Newsletter: Does anyone really understand California’s ballot collection law?
It’s been less than two weeks since a California Republican Party staff member posted a photo on Twitter of himself kneeling next to a dark metal container with a homemade sign that labeled it as an “Official Ballot Drop Off Box.”
It was not an official receptacle. But was there anything wrong with it, other than the sign?
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The answer is unclear, which is the subject of a back-and-forth quarrel between state officials and GOP attorneys and activists, highlighting the permissiveness and imprecision of California’s ballot collection laws.
A drop box by any other name
The week begins with what feels like two different conversations over the same topic, after dueling news conferences on Friday — Secretary of State Alex Padilla and Atty. Gen. Xavier Becerra on one side, California Republican Party leaders on the other.
Padilla told reporters on Friday that GOP officials had agreed to “no longer deploy these unstaffed, unsecured, unofficial and unauthorized ballot drop boxes.” And investigators from Becerra’s office issued subpoenas seeking more information on GOP ballot collection activities.
But Republican leaders insisted they had followed the rules and dismissed the “official” signs as the work of overzealous staffers that had been removed. And they fired back at Padilla and Becerra, insisting the two prominent Democrats had been overzealous in their accusations and had never launched similar inquiries into ballot collection efforts by Democratic groups.
Two election laws are at the crux of this debate. The first is a 2016 law that removed the long-standing rule that only a family member could deliver a voter’s ballot. The second, enacted in 2018, clarified that most failures of a ballot collector to follow the rules would not stop the voter’s ballot from being counted.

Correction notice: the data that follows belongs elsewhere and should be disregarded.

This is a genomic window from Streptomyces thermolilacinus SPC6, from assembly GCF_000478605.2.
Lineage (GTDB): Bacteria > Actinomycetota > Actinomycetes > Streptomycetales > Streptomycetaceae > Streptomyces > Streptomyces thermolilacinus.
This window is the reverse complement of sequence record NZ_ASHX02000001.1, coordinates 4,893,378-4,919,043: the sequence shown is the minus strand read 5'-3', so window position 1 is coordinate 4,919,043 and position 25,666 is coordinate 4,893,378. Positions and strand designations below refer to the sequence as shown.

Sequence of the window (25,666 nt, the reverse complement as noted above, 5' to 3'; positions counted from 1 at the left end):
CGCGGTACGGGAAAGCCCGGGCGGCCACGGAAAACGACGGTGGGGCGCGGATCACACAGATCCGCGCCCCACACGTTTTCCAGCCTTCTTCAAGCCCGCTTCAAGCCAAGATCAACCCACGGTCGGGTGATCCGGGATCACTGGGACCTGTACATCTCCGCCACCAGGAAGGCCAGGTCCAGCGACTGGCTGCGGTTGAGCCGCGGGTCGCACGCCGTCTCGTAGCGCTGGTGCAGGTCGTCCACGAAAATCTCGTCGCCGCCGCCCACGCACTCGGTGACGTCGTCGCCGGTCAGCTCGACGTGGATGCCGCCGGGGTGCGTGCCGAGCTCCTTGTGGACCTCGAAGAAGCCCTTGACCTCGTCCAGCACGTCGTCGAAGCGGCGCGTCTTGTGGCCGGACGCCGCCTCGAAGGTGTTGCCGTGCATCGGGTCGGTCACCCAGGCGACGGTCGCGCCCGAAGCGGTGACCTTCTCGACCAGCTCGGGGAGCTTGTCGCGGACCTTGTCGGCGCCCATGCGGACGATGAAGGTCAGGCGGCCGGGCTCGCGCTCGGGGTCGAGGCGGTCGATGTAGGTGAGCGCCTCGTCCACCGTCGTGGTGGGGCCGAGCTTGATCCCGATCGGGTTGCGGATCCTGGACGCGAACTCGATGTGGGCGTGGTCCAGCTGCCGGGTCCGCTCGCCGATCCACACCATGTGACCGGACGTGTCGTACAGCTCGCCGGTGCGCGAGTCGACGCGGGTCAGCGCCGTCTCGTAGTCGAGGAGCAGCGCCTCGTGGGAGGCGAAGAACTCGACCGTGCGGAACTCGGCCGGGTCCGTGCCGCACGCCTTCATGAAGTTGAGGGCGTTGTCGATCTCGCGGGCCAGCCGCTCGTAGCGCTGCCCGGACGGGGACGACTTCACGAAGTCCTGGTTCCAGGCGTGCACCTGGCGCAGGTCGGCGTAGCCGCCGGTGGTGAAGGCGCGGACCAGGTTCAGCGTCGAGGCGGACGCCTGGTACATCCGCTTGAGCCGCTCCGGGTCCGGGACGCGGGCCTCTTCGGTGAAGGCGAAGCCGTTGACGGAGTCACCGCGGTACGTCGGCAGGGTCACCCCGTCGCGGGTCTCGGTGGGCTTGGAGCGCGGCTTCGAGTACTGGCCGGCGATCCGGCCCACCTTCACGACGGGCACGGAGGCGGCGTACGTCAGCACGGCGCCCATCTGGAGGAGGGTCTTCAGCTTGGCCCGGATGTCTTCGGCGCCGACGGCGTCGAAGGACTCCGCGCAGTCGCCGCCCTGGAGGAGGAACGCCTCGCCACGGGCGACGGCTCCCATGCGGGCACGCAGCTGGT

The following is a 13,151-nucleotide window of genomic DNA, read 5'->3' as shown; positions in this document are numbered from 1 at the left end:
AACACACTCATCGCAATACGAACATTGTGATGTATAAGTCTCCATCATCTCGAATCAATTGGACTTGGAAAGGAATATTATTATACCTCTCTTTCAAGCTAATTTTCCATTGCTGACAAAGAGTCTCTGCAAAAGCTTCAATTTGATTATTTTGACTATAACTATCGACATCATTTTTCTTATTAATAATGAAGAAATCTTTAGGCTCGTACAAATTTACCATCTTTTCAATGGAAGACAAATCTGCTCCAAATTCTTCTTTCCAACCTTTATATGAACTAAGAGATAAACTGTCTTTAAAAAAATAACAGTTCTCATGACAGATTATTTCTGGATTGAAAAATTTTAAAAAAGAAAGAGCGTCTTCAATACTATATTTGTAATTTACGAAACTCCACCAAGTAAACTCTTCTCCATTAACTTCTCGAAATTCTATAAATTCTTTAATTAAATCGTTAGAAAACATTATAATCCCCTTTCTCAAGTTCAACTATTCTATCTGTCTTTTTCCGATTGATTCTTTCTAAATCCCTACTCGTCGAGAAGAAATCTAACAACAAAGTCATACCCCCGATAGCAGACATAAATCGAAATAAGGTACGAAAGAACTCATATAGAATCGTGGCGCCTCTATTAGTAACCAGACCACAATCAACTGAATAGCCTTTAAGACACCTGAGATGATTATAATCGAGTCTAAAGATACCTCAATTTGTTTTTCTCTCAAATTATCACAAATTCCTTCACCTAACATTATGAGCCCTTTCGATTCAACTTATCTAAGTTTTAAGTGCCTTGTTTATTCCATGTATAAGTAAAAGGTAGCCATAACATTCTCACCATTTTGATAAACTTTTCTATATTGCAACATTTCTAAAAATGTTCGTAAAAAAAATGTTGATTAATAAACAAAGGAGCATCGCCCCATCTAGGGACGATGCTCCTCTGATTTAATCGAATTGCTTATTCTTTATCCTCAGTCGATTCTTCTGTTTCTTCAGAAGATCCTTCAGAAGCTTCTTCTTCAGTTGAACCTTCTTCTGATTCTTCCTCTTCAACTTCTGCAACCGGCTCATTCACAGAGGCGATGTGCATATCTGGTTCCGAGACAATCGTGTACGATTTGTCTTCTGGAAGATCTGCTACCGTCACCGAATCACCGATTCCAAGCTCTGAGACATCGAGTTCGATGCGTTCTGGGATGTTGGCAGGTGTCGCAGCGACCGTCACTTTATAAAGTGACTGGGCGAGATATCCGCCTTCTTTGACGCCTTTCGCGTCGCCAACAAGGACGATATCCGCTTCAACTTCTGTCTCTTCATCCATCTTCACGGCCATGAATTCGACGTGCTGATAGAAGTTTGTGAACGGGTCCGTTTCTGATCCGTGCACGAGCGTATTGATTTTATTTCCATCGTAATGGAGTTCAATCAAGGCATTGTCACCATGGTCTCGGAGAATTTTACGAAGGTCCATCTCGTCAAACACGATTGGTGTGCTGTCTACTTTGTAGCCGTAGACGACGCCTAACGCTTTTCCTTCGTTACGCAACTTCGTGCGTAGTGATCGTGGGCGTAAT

State officials, for now, have focused on improper ballot collection, not the boxes being used by GOP activists as long as the containers are supervised. And no one seemed able to answer what penalty might exist if the person collecting the ballot failed to provide the information required on the outside of the absentee envelope — especially vexing in populous Contra Costa County, which removed the space on the envelope for a collector’s information in 2016.
Assemblywoman Lorena Gonzalez (D-San Diego), the author of the law removing limits on collection practices now derided by critics as “ballot harvesting,” said it’s possible lawmakers should take a closer look next year at new, detailed chain of custody rules. But she insisted it would be wrong to do anything that created new barriers for voters.
“We have to rely on the judgment of the voter,” she said in an interview on Friday.
3 million California ballots and counting
As of the end of last week, the ballots cast by 14% of California’s registered voters had been received by elections officials. That’s almost three times the number of ballots that had been received earlier in the week, suggesting an acceleration of activity and sure to grow much larger this week.
Information collected by the firm Political Data shows Californians older than 65 are outperforming the statewide average — with 25% of those voters having returned their ballots. On the other end of the spectrum, only 8% of voters age 34 and younger had participated as of the end of the week. Los Angeles County represents about one-fifth of the ballots cast so far, underperforming its share of the state’s registered voters.
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Cash and clash on the 2020 campaign trail
President Trump‘s brief dash for cash in Orange County on Sunday attracted a large crowd of supporters to the streets outside his Newport Beach fundraiser. Tickets started at $2,800 per person and peaked at $150,000 per couple for co-chair status.
The visit came on the heels of a particularly bizarre moment in the tense relationship between the Republican president and the Golden State. After the Federal Emergency Management Agency refused to provide aid to California for numerous recent wildfires, the decision was suddenly reversed Friday after appeals from Gov. Gavin Newsom and Republican lawmakers.
On Saturday, the president was in Michigan and seemed to stoke the crowd’s “lock her up” chants against Gov. Gretchen Whitmer, a little more than a week after law enforcement officials announced they had disrupted a domestic terrorism plot to kidnap the Democrat.
Whitmer said Sunday that Trump was inciting “domestic terrorism” by not stopping the chants.